The first two and a half weeks of my one month with Bridges Across Borders Southeast Asia Community Legal Education Initiative (BABSEACLE) have been a flurry of activity. It has been a wonderful and familiar fit. I’ve already co-led workshops for law departments at Monywa University, in Central Myanmar, Dawei University, in Southeastern Myanmar, and Yangon University Distance Education University, in Yangon and Dagon University, also in Yangon.


I am a Clinical Instructor, on “vacation” from my regular job, as Director of the Immigration Clinic, at the East Bay Community Law Center (EBCLC), and as Clinical Instructor, at Berkeley Law School, in California. BABSEACLE’s mission statement, to “provide legal aid services and… help build the next generation of social justice, pro-bono minded champions” looks a lot like EBCLC’s dual mission of providing desperately-needed free legal services and training to the next generation of social justice lawyers. Everything feels familiar, from the hectic pace in the local BABSEACLE office, to the familial atmosphere and to everyone’s all-hands-on-deck attitude.


During my time here, I’ve helped lead workshops on mock trial, externships, and community teaching. The legal education system in Myanmar is based on class lecture, so experiential learning through clinical legal education is an area that the law teachers in Myanmar are very interested in exploring. The workshops provide an introduction to the topics and a different perspective on legal education. I’ve also had the opportunity to work more in depth with a small group of law teachers at Dagon University to help them implement their community teaching, externship, and mock trial strategic plans.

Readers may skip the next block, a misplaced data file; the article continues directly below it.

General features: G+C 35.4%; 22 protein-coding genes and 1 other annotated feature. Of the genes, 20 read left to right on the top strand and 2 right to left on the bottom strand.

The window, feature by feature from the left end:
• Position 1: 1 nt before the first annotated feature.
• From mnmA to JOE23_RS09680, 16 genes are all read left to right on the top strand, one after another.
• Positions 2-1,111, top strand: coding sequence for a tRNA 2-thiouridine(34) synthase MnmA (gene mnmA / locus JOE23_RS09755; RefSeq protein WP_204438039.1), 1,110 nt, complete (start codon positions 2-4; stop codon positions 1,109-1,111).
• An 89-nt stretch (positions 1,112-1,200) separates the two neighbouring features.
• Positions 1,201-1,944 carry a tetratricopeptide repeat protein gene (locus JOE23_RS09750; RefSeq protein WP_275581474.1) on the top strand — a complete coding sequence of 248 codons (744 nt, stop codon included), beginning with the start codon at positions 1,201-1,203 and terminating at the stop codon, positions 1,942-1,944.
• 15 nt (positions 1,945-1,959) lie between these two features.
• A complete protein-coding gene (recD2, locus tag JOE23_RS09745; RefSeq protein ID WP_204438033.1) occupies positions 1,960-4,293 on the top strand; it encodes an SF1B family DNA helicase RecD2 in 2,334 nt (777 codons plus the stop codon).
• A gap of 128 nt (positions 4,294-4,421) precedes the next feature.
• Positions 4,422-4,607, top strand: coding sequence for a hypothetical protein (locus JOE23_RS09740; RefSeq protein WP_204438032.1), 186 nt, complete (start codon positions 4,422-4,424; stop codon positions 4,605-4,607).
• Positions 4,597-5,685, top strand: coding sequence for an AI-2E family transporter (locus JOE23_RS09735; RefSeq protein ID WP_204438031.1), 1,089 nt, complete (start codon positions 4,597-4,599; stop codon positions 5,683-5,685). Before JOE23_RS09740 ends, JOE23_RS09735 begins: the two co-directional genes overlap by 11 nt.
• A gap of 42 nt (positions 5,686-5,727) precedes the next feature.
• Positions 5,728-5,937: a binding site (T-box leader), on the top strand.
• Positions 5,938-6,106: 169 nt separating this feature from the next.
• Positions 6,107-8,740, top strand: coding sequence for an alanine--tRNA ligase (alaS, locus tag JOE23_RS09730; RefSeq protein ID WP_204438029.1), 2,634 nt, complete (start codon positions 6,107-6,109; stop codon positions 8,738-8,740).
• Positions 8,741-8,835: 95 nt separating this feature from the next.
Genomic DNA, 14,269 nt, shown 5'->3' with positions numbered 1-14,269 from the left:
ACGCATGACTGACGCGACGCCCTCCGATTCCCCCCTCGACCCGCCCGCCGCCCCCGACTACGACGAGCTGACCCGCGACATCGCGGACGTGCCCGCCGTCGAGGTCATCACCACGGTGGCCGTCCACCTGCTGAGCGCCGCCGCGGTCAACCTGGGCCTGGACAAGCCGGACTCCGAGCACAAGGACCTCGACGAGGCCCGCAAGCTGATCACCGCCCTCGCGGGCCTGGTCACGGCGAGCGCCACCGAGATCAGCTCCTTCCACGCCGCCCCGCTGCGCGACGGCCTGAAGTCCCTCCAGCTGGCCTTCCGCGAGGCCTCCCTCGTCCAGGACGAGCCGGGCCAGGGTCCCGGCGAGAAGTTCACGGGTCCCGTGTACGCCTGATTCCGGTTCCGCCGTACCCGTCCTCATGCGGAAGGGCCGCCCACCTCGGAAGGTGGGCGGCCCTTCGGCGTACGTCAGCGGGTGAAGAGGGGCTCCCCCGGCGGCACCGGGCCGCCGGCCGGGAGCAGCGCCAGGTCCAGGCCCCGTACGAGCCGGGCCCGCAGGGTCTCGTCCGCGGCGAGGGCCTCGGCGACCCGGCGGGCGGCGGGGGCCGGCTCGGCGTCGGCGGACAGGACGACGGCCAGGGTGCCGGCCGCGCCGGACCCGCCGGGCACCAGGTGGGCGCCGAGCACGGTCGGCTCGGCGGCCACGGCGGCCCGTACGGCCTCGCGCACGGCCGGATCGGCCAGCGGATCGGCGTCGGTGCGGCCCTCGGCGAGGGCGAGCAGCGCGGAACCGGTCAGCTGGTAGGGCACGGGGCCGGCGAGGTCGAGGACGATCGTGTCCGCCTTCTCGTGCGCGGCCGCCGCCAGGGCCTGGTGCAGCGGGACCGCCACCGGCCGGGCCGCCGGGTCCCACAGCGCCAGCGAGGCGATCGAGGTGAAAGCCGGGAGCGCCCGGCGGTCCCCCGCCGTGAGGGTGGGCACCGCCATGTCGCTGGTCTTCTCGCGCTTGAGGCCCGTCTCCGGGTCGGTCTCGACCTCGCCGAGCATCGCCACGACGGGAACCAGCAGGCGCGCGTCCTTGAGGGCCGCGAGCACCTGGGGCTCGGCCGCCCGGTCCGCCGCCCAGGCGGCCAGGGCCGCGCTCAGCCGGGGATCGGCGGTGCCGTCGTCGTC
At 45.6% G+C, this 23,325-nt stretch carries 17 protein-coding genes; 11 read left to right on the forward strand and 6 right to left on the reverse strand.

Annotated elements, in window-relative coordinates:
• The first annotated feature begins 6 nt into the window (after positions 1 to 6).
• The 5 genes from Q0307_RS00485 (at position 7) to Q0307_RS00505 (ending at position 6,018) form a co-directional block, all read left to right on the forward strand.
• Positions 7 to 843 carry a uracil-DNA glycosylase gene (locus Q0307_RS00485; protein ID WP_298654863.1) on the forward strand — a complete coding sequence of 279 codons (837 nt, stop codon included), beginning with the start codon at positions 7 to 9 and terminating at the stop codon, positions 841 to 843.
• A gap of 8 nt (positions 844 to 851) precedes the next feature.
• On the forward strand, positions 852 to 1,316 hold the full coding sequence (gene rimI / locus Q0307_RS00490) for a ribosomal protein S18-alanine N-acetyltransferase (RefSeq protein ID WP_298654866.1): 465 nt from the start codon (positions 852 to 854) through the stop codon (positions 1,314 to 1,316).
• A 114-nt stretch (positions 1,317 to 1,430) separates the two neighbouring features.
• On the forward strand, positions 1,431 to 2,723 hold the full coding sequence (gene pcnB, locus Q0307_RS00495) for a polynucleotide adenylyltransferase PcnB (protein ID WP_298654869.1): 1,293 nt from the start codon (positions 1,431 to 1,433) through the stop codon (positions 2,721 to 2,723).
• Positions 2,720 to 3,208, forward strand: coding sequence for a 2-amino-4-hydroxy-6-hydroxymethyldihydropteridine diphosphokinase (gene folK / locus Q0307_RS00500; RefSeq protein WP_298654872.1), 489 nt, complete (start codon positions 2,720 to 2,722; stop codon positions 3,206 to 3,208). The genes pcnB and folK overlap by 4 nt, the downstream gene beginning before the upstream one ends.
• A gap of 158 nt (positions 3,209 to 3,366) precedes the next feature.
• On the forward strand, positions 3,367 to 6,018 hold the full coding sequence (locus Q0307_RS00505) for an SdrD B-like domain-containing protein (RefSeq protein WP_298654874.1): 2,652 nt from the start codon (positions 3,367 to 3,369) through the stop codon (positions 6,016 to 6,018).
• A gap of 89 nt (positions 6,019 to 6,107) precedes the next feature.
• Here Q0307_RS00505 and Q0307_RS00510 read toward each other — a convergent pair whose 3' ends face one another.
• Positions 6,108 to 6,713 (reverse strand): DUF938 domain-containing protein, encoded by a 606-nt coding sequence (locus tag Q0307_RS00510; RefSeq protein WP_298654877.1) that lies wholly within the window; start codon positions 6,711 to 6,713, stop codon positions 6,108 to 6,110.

Truthfully, I’ve always had some difficulty with the idea of going to a developing country to “help” other people. I firmly believe people are the experts on their own lives. So more than anything, I see my time in Myanmar as an opportunity to share. For Myanmar legal educators to share what they are doing and thinking, and for me to share some of my experiences as a clinical instructor.

Throughout the workshop I co-led at Dagon University, I emphasized that all law schools, including Berkeley Law where I work, are engaged in this kind of self-examination. This very conversation is happening throughout the world in legal education: how can we better teach our students to be good and ethical lawyers?


And in the end, the concept of experiential learning– learning by doing vs. learning by reading– is a concept that I do think holds value in any culture.

I feel very lucky to be a part of this program and have already learned so much from the legal trainers, other international experts, the teachers, and everyone else here. I will return to my own work in the States with a new perspective and a tool bag full of new ideas.

by Linda Tam_Director of the Immigration Clinic, at the East Bay Community Law Center (EBCLC) & Clinical Instructor, Berkeley Law School

December 15, 2015

Introduction about Linda Tam:

432241_10151673118699657_1597946541_nLinda Tam comes to Bridges Across Borders Southeast Asia Community Legal Education Initiative (BABSEACLE) from Berkeley, California, where she is the Director of the Immigration Clinic at the East Bay Community Law Center, a clinical program of Berkeley Law School. With a commitment to social justice work, clinical legal education, and a passion for international perspectives, Linda’s focus at BABSEACLE was working with the law teachers in Myanmar to develop their capacity in the areas of mock trial, community teaching, and externships.